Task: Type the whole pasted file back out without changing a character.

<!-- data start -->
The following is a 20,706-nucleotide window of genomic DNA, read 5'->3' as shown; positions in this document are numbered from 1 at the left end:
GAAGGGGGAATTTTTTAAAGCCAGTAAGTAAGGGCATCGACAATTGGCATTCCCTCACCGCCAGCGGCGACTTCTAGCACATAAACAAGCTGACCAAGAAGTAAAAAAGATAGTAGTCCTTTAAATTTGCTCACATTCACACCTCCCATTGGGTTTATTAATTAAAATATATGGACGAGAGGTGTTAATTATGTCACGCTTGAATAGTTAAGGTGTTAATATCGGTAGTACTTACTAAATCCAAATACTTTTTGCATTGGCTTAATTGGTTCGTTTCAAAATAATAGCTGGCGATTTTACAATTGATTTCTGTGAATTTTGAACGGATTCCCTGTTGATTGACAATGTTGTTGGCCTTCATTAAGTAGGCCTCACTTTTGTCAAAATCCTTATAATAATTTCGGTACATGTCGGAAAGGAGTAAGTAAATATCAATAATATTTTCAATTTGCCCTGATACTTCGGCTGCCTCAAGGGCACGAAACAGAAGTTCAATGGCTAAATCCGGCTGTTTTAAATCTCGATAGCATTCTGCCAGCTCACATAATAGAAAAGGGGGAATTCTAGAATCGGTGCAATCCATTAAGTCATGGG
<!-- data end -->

The following is a 20,706-nucleotide window of genomic DNA, read 5'->3' as shown; positions in this document are numbered from 1 at the left end:
GAAGGGGGAATTTTTTAAAGCCAGTAAGTAAGGGCATCGACAATTGGCATTCCCTCACCGCCAGCGGCGACTTCTAGCACATAAACAAGCTGACCAAGAAGTAAAAAAGATAGTAGTCCTTTAAATTTGCTCACATTCACACCTCCCATTGGGTTTATTAATTAAAATATATGGACGAGAGGTGTTAATTATGTCACGCTTGAATAGTTAAGGTGTTAATATCGGTAGTACTTACTAAATCCAAATACTTTTTGCATTGGCTTAATTGGTTCGTTTCAAAATAATAGCTGGCGATTTTACAATTGATTTCTGTGAATTTTGAACGGATTCCCTGTTGATTGACAATGTTGTTGGCCTTCATTAAGTAGGCCTCACTTTTGTCAAAATCCTTATAATAATTTCGGTACATGTCGGAAAGGAGTAAGTAAATATCAATAATATTTTCAATTTGCCCTGATACTTCGGCTGCCTCAAGGGCACGAAACAGAAGTTCAATGGCTAAATCCGGCTGTTTTAAATCTCGATAGCATTCTGCCAGCTCACATAATAGAAAAGGGGGAATTCTAGAATCGGTGCAATCCATTAAGTCATGGG